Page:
Coltsfoot (Tussilago farfara)

Botanical Medicine: Comfrey, Coltsfoot & Pyrrolizidine Alkaloids

Is Symphytum officinale (Comfrey) safe for internal use? And what about Tussilago farfara (Coltsfoot)? Maybe not, according to clinical cases published in the last few years which suggest that the pyrrolizidine alkaloids in these popular traditional herbal medicines may cause serious liver disease if consumed over long periods of time. Germany recently banned some 2500 herbal products with pyrrolizidine alkaloid content, because of these and other cases. Canada recently also banned comfrey root and coltsfoot.

Coltsfoot - Is It safe?

The leaves or mature flowers of coltsfoot (Tussilago farfara L) have a long history of use in European traditional medicine for the treatment of respiratory complaints. Even the generic name is derived from tussis, the Latin word for cough. In Chin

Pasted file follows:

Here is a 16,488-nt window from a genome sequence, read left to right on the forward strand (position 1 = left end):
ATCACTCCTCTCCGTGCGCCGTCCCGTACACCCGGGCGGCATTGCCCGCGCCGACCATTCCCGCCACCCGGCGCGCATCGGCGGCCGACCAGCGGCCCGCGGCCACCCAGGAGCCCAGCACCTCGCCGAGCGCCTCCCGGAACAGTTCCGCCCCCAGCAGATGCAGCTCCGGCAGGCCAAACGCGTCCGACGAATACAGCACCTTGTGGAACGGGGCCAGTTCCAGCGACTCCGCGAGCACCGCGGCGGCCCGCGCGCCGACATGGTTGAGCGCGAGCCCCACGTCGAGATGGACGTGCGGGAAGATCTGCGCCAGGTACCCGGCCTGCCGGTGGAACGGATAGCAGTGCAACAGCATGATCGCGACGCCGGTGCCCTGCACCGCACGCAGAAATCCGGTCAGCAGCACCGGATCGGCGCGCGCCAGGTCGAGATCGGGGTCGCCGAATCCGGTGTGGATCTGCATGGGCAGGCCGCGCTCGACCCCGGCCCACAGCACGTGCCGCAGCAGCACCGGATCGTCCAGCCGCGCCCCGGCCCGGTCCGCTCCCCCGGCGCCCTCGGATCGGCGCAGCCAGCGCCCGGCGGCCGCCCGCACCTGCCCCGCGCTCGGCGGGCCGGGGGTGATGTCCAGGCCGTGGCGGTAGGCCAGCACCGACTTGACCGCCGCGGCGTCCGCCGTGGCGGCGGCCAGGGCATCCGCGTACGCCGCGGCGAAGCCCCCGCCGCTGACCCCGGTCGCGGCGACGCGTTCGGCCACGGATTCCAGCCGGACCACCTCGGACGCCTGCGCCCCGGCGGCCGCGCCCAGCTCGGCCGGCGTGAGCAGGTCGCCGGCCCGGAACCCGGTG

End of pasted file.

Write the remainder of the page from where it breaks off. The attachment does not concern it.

Herbs & Aromatherapy for Colds & Flu

The author focuses on the use of herbs and essential oils as adjunct therapies for colds and flu to help fight infection, alleviate symptoms and lift one's mood. For headache due to a cold, a ste...

Herbs for asthma and other respiratory complaints

The article focuses on various herbs which are recommended for the treatment of asthma and other respiratory ailments. Coltsfoot is used in treating asthma, bronchitis and whooping cough. Grindel...

HERB PROFILE: BUTTERBUR (Coltsfoot)

The article provides information about butterbur, which is a common ingredient in herbal blends in the U.S. Butterbur, also known as sweet coltsfoot or purple butterbur, provides antispasmodic an...

Syndicate content